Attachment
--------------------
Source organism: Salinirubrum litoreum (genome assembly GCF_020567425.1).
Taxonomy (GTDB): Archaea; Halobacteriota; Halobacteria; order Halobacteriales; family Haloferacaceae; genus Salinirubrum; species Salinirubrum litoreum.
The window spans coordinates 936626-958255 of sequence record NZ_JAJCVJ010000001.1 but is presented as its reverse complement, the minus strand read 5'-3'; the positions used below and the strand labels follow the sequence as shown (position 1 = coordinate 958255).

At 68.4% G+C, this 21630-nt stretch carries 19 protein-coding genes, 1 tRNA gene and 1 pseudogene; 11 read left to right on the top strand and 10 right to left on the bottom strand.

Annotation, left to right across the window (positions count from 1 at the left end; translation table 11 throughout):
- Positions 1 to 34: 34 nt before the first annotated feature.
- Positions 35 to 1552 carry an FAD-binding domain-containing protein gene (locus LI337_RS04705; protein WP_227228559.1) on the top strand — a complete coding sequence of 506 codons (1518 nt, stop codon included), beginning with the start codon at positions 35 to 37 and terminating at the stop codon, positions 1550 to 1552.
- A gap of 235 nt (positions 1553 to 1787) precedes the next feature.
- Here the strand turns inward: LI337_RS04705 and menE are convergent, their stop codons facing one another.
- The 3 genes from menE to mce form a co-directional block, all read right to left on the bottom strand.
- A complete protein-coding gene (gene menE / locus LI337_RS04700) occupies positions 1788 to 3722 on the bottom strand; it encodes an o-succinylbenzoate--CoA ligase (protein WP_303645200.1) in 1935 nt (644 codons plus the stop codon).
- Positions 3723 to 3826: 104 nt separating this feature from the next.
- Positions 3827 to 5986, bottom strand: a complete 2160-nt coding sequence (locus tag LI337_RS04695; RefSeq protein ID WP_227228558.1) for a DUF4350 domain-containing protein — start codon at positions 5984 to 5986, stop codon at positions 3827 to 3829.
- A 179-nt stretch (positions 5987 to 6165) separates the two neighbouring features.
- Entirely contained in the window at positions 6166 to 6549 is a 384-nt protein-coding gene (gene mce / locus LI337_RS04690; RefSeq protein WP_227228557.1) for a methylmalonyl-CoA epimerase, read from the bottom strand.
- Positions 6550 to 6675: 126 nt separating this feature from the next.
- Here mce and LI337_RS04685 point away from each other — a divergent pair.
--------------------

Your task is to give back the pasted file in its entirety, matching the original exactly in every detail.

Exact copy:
Source organism: Salinirubrum litoreum (genome assembly GCF_020567425.1).
Taxonomy (GTDB): Archaea; Halobacteriota; Halobacteria; order Halobacteriales; family Haloferacaceae; genus Salinirubrum; species Salinirubrum litoreum.
The window spans coordinates 936626-958255 of sequence record NZ_JAJCVJ010000001.1 but is presented as its reverse complement, the minus strand read 5'-3'; the positions used below and the strand labels follow the sequence as shown (position 1 = coordinate 958255).

At 68.4% G+C, this 21630-nt stretch carries 19 protein-coding genes, 1 tRNA gene and 1 pseudogene; 11 read left to right on the top strand and 10 right to left on the bottom strand.

Annotation, left to right across the window (positions count from 1 at the left end; translation table 11 throughout):
- Positions 1 to 34: 34 nt before the first annotated feature.
- Positions 35 to 1552 carry an FAD-binding domain-containing protein gene (locus LI337_RS04705; protein WP_227228559.1) on the top strand — a complete coding sequence of 506 codons (1518 nt, stop codon included), beginning with the start codon at positions 35 to 37 and terminating at the stop codon, positions 1550 to 1552.
- A gap of 235 nt (positions 1553 to 1787) precedes the next feature.
- Here the strand turns inward: LI337_RS04705 and menE are convergent, their stop codons facing one another.
- The 3 genes from menE to mce form a co-directional block, all read right to left on the bottom strand.
- A complete protein-coding gene (gene menE / locus LI337_RS04700) occupies positions 1788 to 3722 on the bottom strand; it encodes an o-succinylbenzoate--CoA ligase (protein WP_303645200.1) in 1935 nt (644 codons plus the stop codon).
- Positions 3723 to 3826: 104 nt separating this feature from the next.
- Positions 3827 to 5986, bottom strand: a complete 2160-nt coding sequence (locus tag LI337_RS04695; RefSeq protein ID WP_227228558.1) for a DUF4350 domain-containing protein — start codon at positions 5984 to 5986, stop codon at positions 3827 to 3829.
- A 179-nt stretch (positions 5987 to 6165) separates the two neighbouring features.
- Entirely contained in the window at positions 6166 to 6549 is a 384-nt protein-coding gene (gene mce / locus LI337_RS04690; RefSeq protein WP_227228557.1) for a methylmalonyl-CoA epimerase, read from the bottom strand.
- Positions 6550 to 6675: 126 nt separating this feature from the next.
- Here mce and LI337_RS04685 point away from each other — a divergent pair.